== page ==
The Boryeong Mud Festival has humble beginnings.

First established in 1998 it was used as a marketing tool to promote cosmetics made from the region's mud, which is considered by some to have more healing properties than that of the Dead Sea mud in Israel. The area got into the mud business in 1996, developing 16 mud cosmetic products, from mudpacks to creams. 

The business lacked public awareness, so Boryeong hosted its first mud festival in 1998 showcasing the stunning Daecheon Beach and trucking in glorious mud that is high in minerals, especially germanium and bentonite, that are beneficial for the skin.  Every year the number of tourists increased on an international scale, and Boryeong is now the "mud capital" of the world. It has been titled a "Global Festival of the Republic of Korea" since 2015, with millions of people flocking to frolic in their seaside mud.

Boryeong Mud Festival - South Korea

It is celebrated over a week, but the main riotous and muddiest events seem to be held on the weekend. Throughout downtown Boryeong and along the shores of Daecheon Beach festivities run riot with tourists being ferried in by the busload and dropped off to play in the oozy mud. Some activities are on the freebie list, whilst others you will need to get a ticket for that can be purchased either at the festival or in advance online. 

This is the perfect time and place to let the inner child be free, to literally wallow in slimy mud in giant mud baths, mud fountains, mud pools and even mud massages.  The best fun is in group scenes; joining in the colour mud body painting, competing on mud obstacle courses, jumping around inflatable playgrounds overflowing with slimy mud or being a dare devil slithering down a mud super slide. By the end of the day you will resemble a mud monster, but you won't be able to wipe the grin off your dirty, muddy face.

Boryeong Mud Festival - South Korea

The Boryeong Mud Festival is the largest global summer festival, and it doesn't matter what age, nationality or language you speak, as it is a free-for-all in muddy muck heaven. The festival roars throughout the day and night with plenty of events for mud-shy souls that don't involve ending up in a quagmire of mud. Daecheon Beach has white sand and crystal water to swim in, so it is easy to get rid of the mud when you have had enough. The fact that the festival is held during the summer is another bonus. 

For the gourmands who love to indulge in food as much as muddy playtime there are plenty of local delicacies that should be gorged upon during this time. Grilled oysters Cheonbuk-style should be at the top of the list for their unique flavor followed closely by blue crab soup that is hot and spicy, with plenty of red chili pepper flakes.  Another dish to rave about is the webfoot octopus that is cooked and dished up in numerous ways, from being eaten raw to grilled or fried. You can grab some freshly prepared mouthwatering sashimi and load it up with the spicy gochujang-based sauce "chogochujang" or recline with your feet in the sand and munch on some grilled jumbo shrimp before heading off to one of the decadent beach parties that never end.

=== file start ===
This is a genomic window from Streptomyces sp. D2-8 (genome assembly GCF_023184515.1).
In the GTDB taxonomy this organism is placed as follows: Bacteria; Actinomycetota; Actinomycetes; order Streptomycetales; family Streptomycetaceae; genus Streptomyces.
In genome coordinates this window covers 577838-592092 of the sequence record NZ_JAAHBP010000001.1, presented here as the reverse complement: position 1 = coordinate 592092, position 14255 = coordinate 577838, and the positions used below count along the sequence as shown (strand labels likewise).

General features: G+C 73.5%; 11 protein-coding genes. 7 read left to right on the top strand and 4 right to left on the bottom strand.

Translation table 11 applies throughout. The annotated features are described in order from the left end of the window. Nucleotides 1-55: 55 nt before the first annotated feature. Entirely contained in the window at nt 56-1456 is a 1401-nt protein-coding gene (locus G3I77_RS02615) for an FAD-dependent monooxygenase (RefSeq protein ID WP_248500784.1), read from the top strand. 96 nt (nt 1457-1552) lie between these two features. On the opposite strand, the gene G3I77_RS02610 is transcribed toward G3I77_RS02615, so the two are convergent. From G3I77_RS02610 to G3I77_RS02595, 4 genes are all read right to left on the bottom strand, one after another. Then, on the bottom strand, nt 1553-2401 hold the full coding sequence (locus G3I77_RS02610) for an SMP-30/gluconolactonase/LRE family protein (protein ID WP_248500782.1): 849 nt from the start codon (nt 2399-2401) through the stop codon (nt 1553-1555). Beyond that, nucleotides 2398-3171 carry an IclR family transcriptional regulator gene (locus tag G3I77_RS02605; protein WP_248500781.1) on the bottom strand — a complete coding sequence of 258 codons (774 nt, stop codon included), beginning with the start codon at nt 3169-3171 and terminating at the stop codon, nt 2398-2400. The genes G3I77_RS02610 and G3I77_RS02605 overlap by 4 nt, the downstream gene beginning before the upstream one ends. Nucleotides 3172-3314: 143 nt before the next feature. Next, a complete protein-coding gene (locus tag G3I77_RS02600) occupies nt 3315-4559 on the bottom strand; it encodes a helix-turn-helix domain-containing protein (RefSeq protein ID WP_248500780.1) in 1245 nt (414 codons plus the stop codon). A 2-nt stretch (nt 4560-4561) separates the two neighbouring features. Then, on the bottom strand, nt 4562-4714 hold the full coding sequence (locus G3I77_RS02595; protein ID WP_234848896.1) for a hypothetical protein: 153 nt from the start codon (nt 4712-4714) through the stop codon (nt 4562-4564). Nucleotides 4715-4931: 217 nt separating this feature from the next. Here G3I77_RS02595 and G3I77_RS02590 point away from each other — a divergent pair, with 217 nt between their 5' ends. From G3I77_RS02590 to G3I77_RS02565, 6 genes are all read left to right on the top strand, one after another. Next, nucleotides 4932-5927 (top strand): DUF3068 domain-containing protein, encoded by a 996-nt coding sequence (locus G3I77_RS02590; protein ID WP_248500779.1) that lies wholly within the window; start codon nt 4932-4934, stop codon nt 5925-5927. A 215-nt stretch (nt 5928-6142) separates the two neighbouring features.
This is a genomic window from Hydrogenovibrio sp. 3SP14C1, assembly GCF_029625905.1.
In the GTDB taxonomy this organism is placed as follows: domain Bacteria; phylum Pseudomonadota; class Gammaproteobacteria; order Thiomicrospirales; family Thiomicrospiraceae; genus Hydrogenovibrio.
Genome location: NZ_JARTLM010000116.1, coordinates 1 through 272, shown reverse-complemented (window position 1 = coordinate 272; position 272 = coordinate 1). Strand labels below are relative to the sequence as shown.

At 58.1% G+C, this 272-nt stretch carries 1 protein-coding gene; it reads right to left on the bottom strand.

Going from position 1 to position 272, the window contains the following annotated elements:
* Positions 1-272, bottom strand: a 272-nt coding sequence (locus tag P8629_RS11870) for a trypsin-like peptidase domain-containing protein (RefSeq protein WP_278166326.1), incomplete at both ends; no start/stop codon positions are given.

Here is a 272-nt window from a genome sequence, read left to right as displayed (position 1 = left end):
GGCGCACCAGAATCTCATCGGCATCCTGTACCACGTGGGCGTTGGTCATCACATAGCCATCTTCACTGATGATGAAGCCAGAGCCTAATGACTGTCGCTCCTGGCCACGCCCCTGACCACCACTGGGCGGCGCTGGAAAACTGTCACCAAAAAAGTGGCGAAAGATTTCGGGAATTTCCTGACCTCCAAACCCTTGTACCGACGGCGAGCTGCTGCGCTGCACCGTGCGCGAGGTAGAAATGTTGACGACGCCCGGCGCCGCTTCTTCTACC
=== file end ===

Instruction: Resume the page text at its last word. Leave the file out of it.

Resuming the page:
If you are interested in other throw stuff festival what about Holi: India's Festival of Colours or the Harbin Snow and Ice Festival.

Boryeong Mud Festival - South Korea

Tips For The Boreyong Mud Festival

  • Don't forget to wear clothes or swimmers that you don't care about, because the mud is not easy to wash out.
  • Food stalls only accept cash, not credit cards.
  • Take a waterproof camera for those hilarious pics.
  • Earplugs are a good idea to keep the mud out of your ears.
  • Take a towel or a shawl in case you get chilly when the sun goes down.
  • A waterproof bag is a dire necessity to keep your stuff out of the mud.
  • Flip-flops are handy in case the ground gets hot during the hot day.
  • Pets, smoking and drinking are not allowed.

Travel Information For The Boreyong Mud Festival


Official Language – Korean

Many speak English but may have trouble understanding as they don't have a lot of chance to practice.


South Korean won

Time Zone:

GMT+9 - South Korea observes Korea Standard Time all year, as they do not have Daylight Saving Time.


51.25 mil




Spring - April to June (best months to visit)
Summer - July to August (muggy and wet)
Autumn - September to November
Winter - December to March (cold, snowy and dry)

Date of Holiday:



Daecheon Beach (Mud Square) 897-15, Daehae-ro, Boryeong-si, Chungcheongnam-do

Travel Considerations:

Boryeong sits only two hours from Seoul, and the festival is easy to get to from anywhere in the country by public transportation. You can grab a bus for Boryeong on the first floor of the Incheon International Airport from Stop 09D.  About five buses leave per day, and tickets can be purchased at the terminal, or you can pay directly to the driver. If you are coming from central Seoul, there are express buses from the Central City Bus Terminal that depart about every hour.You can book online in advance.

If you plan on staying the night in Boryeong, you should plan ahead and book accommodation, if you don't want to end up on a mat on the floor in a "minbak".

Image Credit: All images courtesy Shawn Perez @ Flickr, unless otherwise noted.

Gail Palethorpe, a self proclaimed Australian gypsy, is a freelance writer, photographer and eternal traveller. Check out her website Gail Palethorpe Photography and her Shutterstock profile.